I waited my turn. There were ten speakers in the first round after he had spoken, and then I was the third one in the second round, so I was the 13th speaker. I started off by just saying who we are, what we do, and then I said to him, Minister, I honestly think you are, separated from the reality that the majority of us face. And I challenge you to come and patrol in that community, to walk through the same sewerage that the brave ladies walk through every night when they patrol with no protection. And I challenge you to come there without your bodyguards, in your motorcade. And obviously, I was worked up about it because of the way that he entered there but nevertheless, I stated a few facts about the fact that detectives are ill equipped and constable detectives being expected to sort out serious domestic violence cases.
He then just stared at me and obviously kept quiet. And then a few people after me spoke. Suddenly he pointed at me and he started saying that, you know, I think of him as a garden boy. And he gave all his credentials about being a freedom fighter. I’m not going to get involved in a race debate with him. And secondly, there’s a time and a place for everything. I respect his credentials 100%, but the point is 67 people are murdered on average every day in South Africa and more than anywhere around 120-150 women are raped every day, and those are just the ones that are reported. He’s not solving that and that’s my fight. So when he accused me of racism or insinuated that, then I stood up and I said, I will not stand for that, you will not say something like that.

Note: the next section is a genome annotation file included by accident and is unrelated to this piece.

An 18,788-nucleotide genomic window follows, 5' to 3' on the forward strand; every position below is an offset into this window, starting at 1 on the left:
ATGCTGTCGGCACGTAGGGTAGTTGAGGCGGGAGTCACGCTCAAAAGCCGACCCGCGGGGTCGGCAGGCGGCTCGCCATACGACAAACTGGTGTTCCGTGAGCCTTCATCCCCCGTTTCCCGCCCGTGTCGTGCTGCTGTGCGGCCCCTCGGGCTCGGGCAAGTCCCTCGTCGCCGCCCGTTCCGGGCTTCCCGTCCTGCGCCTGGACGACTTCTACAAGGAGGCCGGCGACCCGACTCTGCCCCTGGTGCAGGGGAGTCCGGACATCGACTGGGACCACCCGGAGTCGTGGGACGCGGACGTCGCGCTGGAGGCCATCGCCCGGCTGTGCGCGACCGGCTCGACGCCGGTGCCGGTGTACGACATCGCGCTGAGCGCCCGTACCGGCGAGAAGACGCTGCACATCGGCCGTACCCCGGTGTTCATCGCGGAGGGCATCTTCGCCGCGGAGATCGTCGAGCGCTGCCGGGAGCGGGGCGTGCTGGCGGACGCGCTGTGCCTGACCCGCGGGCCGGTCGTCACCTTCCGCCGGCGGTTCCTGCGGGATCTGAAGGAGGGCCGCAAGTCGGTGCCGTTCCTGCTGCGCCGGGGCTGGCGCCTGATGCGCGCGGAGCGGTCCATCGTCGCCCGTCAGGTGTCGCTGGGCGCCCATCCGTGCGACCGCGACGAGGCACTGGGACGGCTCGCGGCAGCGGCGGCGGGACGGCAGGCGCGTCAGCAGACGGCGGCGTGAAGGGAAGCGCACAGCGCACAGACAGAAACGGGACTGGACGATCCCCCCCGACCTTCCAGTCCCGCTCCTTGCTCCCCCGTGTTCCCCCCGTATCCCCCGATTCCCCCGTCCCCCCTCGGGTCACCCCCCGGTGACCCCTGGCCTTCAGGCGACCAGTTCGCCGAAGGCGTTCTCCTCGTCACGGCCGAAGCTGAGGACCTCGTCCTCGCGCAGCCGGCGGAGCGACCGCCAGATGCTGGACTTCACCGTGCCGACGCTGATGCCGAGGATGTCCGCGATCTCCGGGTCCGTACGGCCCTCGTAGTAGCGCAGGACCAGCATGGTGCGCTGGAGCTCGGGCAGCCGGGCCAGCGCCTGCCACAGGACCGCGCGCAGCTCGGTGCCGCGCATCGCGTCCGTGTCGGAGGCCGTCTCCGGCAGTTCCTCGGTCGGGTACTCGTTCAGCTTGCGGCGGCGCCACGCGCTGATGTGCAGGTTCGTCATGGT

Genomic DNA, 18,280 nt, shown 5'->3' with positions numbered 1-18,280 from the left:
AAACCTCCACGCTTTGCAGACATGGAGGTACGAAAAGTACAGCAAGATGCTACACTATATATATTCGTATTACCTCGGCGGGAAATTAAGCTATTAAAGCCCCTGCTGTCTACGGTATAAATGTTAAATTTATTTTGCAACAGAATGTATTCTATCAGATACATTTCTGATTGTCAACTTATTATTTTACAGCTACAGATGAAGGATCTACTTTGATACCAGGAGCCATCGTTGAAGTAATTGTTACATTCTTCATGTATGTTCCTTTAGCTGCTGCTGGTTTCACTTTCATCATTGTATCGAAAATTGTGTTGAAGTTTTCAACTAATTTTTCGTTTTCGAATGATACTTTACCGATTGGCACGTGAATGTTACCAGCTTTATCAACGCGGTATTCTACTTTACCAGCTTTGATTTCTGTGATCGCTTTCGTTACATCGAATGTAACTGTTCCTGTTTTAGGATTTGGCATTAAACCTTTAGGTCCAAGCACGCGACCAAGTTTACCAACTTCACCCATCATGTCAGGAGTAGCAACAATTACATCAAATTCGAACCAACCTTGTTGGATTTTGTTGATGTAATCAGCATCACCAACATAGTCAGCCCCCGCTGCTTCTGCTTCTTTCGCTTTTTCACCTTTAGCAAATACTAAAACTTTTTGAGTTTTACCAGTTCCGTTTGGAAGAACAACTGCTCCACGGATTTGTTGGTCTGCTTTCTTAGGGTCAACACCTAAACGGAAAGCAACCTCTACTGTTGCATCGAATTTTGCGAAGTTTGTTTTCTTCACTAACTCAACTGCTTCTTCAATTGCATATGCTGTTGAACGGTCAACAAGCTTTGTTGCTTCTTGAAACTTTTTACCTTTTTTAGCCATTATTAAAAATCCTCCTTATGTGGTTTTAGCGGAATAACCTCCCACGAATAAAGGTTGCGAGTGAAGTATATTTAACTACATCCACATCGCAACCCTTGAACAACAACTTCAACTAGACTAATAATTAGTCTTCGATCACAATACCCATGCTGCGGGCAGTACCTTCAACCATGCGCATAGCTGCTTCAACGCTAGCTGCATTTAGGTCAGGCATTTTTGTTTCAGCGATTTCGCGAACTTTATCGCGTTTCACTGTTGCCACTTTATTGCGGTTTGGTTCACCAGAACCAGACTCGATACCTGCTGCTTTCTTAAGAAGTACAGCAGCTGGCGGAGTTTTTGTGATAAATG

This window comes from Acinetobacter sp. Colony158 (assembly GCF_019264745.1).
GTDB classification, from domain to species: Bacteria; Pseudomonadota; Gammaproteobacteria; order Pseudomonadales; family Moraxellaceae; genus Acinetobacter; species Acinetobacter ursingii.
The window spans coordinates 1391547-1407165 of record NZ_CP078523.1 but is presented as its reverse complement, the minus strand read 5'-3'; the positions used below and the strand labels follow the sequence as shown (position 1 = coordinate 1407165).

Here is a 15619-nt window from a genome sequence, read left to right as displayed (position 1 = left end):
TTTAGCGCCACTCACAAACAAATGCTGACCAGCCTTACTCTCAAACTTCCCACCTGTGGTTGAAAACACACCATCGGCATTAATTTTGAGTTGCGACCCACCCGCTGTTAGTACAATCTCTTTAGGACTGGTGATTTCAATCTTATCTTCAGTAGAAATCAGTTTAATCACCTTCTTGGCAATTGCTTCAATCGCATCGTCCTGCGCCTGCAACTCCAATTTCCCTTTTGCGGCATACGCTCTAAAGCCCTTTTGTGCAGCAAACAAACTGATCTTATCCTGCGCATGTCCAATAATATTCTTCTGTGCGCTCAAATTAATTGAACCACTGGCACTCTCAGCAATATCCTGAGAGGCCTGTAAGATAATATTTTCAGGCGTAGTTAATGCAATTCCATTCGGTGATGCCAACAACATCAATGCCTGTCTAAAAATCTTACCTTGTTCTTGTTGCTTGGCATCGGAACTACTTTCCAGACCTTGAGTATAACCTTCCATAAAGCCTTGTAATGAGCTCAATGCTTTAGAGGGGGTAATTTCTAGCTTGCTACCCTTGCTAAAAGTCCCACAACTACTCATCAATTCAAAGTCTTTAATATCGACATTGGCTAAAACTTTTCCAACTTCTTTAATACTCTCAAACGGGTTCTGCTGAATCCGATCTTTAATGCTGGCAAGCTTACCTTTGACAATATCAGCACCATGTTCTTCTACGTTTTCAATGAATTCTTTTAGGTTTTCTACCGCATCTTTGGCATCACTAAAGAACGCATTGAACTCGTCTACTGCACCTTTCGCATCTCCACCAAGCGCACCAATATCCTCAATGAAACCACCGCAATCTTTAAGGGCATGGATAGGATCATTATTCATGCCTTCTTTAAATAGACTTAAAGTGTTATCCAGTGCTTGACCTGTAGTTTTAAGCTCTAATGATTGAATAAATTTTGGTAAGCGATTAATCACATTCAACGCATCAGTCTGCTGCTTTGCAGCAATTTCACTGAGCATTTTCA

On why he’s an ardent critic of Bheki Cele
I think he’s unfit to be the minister. He failed as national commissioner as well. He was appointed just because of being politically connected, not because of experience. I find it laughable that some people still call him general. But he is not a career cop. He has got no qualification whatsoever. So why is he the minister of police? I really believe the way that he’s been appointed was to protect certain political elites. How can we expect ground level policing to be successful if we can’t even manage that? So short and sweet. No, he’s an incompetent minister.
On South Africa’s murder and rape stats being worse than a lot of war zones around the world